While 4K is your TV’s resolution, High Dynamic Range is the contrast it’s capable of. Think deep blacks and dazzling whites.-The time a TV takes to respond to your console’s instructions. The more powerful a set is, the quicker it can update its pixels.–A measurement of light output, not those pesky hair-crawlers. Most UHD Premium TVs are at least 1000 nits bright. You want a 10-bit depth, which means your TV can reproduce 1024 shades for every primary colour.
If you’ve thought about getting a 4K telly, then you’ve no doubt had a look at Samsung’s KS7000 series. These TVs are the cheapest you can buy that come with the all-important UHD Premium seal of approval for HDR, 10-bit colour depth and loads more good stuff. Better still, their picture quality is stuffed full of clarity and detail. Playing The Last of Us on one of these things is absolutely sensational. More expensive TVs will give you an even better viewing experience but, for the price, it’s hard to knock Samsung’s entry-level 4K set.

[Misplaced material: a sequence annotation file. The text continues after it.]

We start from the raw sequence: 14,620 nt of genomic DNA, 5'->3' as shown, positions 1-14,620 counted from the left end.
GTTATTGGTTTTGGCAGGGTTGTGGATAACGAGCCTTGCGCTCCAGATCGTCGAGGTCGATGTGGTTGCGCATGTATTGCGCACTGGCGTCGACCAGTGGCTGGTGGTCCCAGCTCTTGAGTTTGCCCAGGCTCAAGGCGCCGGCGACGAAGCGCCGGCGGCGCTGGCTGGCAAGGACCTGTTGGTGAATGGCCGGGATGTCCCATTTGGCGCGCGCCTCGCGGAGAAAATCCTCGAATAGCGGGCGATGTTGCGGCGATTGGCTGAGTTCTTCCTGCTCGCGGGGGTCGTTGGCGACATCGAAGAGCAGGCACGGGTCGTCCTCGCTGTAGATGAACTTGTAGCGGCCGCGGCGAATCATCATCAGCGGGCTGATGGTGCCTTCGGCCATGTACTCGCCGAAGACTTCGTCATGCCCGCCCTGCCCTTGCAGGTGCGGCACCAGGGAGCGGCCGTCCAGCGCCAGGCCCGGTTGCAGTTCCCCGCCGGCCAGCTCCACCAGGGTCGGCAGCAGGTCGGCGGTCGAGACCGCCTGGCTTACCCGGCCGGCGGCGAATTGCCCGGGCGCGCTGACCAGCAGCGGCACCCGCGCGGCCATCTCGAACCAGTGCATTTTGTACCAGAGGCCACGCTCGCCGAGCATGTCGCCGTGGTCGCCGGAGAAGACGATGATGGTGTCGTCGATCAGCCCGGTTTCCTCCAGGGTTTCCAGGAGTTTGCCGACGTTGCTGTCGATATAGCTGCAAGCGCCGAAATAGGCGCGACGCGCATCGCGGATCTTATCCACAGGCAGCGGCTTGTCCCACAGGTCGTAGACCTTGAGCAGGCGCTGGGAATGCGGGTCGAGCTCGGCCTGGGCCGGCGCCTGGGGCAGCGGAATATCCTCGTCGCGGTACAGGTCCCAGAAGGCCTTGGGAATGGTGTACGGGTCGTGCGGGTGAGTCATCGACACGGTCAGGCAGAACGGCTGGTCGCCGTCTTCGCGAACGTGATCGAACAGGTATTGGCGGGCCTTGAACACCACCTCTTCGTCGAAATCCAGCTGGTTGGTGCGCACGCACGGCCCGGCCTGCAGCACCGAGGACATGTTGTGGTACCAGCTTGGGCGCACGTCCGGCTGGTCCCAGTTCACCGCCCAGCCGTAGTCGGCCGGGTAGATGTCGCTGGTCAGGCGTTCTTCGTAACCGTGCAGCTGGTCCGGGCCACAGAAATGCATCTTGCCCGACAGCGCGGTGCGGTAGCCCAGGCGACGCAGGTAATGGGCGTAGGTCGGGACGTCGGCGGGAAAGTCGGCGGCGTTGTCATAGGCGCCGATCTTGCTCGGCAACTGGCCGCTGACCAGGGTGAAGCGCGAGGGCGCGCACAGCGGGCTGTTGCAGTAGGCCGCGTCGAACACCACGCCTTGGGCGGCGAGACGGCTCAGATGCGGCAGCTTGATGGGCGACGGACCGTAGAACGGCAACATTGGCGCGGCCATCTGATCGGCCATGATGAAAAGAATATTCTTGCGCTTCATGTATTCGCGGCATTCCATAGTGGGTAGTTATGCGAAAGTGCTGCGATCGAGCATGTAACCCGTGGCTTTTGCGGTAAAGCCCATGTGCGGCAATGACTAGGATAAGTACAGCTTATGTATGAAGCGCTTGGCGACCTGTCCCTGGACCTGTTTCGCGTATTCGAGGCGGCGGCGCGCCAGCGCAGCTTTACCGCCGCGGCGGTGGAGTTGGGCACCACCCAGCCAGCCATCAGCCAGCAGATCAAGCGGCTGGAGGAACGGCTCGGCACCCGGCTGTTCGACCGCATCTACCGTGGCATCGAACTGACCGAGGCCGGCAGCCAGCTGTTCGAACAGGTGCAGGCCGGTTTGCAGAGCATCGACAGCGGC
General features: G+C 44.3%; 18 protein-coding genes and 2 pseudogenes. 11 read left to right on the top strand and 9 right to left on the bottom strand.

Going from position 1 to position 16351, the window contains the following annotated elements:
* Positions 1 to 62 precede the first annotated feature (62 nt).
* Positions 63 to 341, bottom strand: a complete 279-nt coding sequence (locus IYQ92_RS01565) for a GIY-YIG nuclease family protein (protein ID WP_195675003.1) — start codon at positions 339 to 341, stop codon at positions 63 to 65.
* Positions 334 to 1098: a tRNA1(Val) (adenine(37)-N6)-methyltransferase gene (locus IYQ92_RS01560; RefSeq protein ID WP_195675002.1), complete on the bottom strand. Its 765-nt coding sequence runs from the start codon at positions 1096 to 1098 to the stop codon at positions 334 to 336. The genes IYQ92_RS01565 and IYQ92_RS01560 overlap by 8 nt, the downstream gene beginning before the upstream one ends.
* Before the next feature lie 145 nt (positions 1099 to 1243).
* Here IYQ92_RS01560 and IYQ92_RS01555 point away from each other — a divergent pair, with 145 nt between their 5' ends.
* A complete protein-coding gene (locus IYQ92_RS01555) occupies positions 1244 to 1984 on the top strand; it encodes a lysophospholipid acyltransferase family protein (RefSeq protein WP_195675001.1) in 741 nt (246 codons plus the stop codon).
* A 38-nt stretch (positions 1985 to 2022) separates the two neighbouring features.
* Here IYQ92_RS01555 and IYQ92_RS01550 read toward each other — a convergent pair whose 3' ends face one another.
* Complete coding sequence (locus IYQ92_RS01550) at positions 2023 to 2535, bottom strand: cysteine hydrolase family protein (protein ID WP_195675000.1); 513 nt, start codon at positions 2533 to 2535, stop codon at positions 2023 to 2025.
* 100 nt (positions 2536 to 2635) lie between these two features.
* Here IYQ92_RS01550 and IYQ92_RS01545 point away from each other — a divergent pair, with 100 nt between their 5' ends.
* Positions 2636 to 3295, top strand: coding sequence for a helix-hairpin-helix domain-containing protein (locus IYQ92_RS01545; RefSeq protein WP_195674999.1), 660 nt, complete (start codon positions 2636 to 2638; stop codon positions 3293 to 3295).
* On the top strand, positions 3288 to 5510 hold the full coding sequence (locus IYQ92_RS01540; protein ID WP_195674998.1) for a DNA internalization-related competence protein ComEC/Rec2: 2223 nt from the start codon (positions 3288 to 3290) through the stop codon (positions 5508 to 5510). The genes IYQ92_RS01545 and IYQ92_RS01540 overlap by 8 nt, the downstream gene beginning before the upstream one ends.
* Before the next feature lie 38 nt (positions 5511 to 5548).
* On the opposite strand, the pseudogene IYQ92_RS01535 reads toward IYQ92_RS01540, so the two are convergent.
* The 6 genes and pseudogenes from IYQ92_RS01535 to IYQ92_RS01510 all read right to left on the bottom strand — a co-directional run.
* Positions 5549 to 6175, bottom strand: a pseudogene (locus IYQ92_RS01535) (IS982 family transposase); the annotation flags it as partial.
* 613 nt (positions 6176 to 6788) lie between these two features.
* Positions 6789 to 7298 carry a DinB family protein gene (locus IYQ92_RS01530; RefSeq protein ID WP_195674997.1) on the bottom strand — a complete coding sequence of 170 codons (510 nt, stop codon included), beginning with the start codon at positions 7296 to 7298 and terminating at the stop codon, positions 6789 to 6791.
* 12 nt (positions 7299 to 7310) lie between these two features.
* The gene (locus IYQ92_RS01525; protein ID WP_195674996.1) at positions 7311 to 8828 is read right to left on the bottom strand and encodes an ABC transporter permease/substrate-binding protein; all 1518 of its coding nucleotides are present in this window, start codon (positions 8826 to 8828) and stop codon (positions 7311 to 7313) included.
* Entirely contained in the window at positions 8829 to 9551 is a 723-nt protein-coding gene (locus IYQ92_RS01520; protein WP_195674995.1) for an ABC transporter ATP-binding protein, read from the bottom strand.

We love LG’s OLED TVs, but they’re expensive. But…really, really expensive. So sell a kidney and you’ll have yourself a sensational gaming setup. What makes OLED so special? Contrast. There’s no muddiness when dark and bright colours interact. The thought of playing Resident Evil 7 in 4K and HDR on this thing is enough to give us heart palpitations. Anything lurking in the shadows is guaranteed to have us leaping out of our skin.
Even though 4K TV prices have dropped considerably in the last year, these screens still don’t come cheap… unless you settle for this Panasonic. At just 40 inches in size, the TX-40DX600B won’t give you the full impact of UHD, and it doesn’t support HDR either. But if those shortcomings aren’t deal-breakers or you’re actively looking for a smaller set, then this is the one to get. Whether you’re playing the vibrant Ratchet & Clank or enthralled in the murky world of Shadow of Mordor, colours are pretty much spot-on.